• Subsequent requests for the same data is served from the InnoDB buffer pool. The buffer pool handles the in-memory caching. You can tune the performance of data-intensive operations using the familiar InnoDBconfiguration options.

    • Data can be unstructured or structured, depending on the type of application. You can make an all-new table for the data, or map the NoSQL-style processing to one or more existing tables.

    • InnoDB can handle composing and decomposing multiple column values into a single memcached item value, reducing the amount of string parsing and concatenation required in your application. For example, you might store a string value 2|4|6|8 in the memcached cache, and InnoDB splits that value based on a separator character, then stores the result into four numeric columns.

    • The transfer between memory and disk is handled automatically, simplifying application logic.

    • Data is stored in a MySQL database to protect against crashes, outages, and corruption.

    • You can still access the underlying table through SQL, for reporting, analysis, ad hoc queries, bulk loading, multi-step transactional computations, set operations such as union and intersection, and other operations well suited to the expressiveness and flexibility of SQL.

    • You can ensure high availability of the NoSQL data by using this feature on a master server in combination with MySQL replication.
    • The integration of memcached with MySQL provides a painless way to make the in-memory data persistent, so you can use it for more significant kinds of data. You can put more add, incr, and similar write operations into your application, without worrying that the data could disappear at any moment. You can stop and start thememcached server without losing updates made to the cached data. To guard against unexpected outages, you can take advantage of InnoDB crash recovery, replication, and backup procedures.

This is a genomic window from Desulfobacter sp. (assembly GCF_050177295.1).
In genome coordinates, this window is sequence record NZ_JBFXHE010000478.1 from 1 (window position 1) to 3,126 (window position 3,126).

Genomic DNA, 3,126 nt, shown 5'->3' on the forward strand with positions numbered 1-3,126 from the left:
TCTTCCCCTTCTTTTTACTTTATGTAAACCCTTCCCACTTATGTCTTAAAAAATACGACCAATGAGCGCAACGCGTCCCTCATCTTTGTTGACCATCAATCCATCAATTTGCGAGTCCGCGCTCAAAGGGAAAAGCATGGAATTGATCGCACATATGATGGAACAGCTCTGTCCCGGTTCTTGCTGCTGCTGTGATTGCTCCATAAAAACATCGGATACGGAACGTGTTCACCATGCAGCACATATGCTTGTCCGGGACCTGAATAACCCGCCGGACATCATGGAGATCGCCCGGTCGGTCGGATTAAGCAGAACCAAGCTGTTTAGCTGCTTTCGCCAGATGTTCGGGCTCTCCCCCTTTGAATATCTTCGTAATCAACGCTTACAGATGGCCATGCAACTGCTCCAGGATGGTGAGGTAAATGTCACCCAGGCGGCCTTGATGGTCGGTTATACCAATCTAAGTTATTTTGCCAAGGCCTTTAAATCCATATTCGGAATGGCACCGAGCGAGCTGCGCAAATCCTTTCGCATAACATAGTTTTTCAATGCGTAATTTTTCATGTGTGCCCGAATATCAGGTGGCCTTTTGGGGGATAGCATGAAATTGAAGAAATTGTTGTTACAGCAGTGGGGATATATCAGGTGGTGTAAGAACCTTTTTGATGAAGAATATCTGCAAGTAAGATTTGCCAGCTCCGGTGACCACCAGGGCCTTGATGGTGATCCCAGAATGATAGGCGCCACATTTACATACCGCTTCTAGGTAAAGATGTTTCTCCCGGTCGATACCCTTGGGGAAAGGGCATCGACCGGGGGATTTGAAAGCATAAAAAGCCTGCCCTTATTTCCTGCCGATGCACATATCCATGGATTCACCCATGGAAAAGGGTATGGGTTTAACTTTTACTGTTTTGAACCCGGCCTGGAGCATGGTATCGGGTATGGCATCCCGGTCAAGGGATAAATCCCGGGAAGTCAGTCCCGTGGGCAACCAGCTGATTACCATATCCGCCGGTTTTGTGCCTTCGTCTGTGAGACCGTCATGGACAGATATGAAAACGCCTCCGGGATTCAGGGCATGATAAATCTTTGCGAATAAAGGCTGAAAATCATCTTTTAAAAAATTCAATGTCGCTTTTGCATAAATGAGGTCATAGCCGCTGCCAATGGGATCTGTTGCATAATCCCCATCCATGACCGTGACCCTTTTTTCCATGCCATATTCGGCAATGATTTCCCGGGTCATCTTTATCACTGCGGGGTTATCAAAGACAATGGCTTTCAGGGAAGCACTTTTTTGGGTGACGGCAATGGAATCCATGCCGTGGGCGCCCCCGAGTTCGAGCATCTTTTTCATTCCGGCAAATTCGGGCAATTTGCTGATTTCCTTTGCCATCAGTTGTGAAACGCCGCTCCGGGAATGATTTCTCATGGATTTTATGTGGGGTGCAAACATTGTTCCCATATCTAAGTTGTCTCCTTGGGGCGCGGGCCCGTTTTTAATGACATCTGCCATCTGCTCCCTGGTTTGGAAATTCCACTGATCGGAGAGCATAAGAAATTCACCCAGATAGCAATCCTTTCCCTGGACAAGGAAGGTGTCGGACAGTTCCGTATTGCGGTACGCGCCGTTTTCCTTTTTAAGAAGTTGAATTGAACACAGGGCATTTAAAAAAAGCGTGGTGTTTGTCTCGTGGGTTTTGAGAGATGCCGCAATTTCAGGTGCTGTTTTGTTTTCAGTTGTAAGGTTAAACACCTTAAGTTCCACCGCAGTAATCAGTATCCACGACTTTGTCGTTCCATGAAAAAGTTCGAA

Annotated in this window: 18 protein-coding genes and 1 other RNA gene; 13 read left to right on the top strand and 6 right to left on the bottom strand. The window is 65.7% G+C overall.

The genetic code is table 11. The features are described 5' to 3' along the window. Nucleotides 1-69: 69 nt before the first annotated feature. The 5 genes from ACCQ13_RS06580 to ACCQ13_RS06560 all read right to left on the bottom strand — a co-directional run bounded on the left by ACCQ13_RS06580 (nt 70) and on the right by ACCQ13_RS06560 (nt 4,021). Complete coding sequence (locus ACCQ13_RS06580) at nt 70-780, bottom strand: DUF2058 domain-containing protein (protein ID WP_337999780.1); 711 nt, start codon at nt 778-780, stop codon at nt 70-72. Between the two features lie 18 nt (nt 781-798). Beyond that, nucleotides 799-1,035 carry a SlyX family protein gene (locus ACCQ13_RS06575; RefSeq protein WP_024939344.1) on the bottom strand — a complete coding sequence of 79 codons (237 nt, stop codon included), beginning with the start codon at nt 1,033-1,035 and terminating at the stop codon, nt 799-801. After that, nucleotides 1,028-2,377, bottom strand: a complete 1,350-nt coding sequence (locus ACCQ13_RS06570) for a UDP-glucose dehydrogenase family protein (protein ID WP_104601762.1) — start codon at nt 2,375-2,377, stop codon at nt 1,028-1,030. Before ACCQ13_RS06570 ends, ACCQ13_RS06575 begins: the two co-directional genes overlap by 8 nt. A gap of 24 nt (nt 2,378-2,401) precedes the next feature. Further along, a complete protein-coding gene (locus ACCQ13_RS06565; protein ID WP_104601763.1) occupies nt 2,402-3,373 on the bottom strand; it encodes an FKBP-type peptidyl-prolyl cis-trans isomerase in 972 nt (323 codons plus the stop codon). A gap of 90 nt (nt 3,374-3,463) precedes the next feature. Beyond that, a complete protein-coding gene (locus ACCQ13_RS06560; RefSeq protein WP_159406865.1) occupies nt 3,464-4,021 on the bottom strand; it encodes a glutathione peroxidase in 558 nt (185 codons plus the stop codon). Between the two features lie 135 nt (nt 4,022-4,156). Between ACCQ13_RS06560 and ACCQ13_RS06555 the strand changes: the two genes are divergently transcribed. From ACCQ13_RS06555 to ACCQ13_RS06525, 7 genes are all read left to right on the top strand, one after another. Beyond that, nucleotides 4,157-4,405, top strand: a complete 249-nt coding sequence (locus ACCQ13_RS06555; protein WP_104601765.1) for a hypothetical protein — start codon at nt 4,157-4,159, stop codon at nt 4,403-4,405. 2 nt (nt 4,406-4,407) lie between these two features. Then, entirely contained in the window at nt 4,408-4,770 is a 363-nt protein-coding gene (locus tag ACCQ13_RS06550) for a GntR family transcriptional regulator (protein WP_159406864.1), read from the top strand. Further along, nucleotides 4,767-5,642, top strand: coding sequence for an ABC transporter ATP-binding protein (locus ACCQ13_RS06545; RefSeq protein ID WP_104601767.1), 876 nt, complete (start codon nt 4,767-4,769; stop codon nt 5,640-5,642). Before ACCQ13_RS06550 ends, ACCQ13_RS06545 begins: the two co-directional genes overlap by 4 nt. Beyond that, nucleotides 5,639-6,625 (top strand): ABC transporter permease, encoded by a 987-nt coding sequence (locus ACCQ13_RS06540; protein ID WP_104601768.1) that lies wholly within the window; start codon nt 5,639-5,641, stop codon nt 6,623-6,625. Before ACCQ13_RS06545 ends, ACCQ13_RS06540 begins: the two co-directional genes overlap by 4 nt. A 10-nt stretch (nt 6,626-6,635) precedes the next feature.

• The way InnoDB does fast primary key lookups is a natural fit for memcached single-item queries. The direct, low-level database access path used by the memcached plugin is much more efficient for key-value lookups than equivalent SQL queries.

    • The serialization features of memcached, which can turn complex data structures, binary files, or even code blocks into storeable strings, offer a simple way to get such objects into a database.

    • Because you can access the underlying data through SQL, you can produce reports, search or update across multiple keys, and call functions such as AVG() and MAX() on the memcached data. All of these operations are expensive or complicated with the standalone memcached.

    • You do not need to manually load data into memcached at startup. As particular keys are requested by an application, the values are retrieved from the database automatically, and cached in memory using the InnoDBbuffer pool.

    • Because memcached consumes relatively little CPU, and its memory footprint is easy to control, it can run comfortably alongside a MySQL instance on the same system.

    • Because data consistency is enforced by the mechanisms used for regular InnoDB tables, you do not have to worry about stale memcached data or fallback logic to query the database in the case of a missing key.
     
    Last edited: Apr 27, 2015
    Abracadaniel likes this.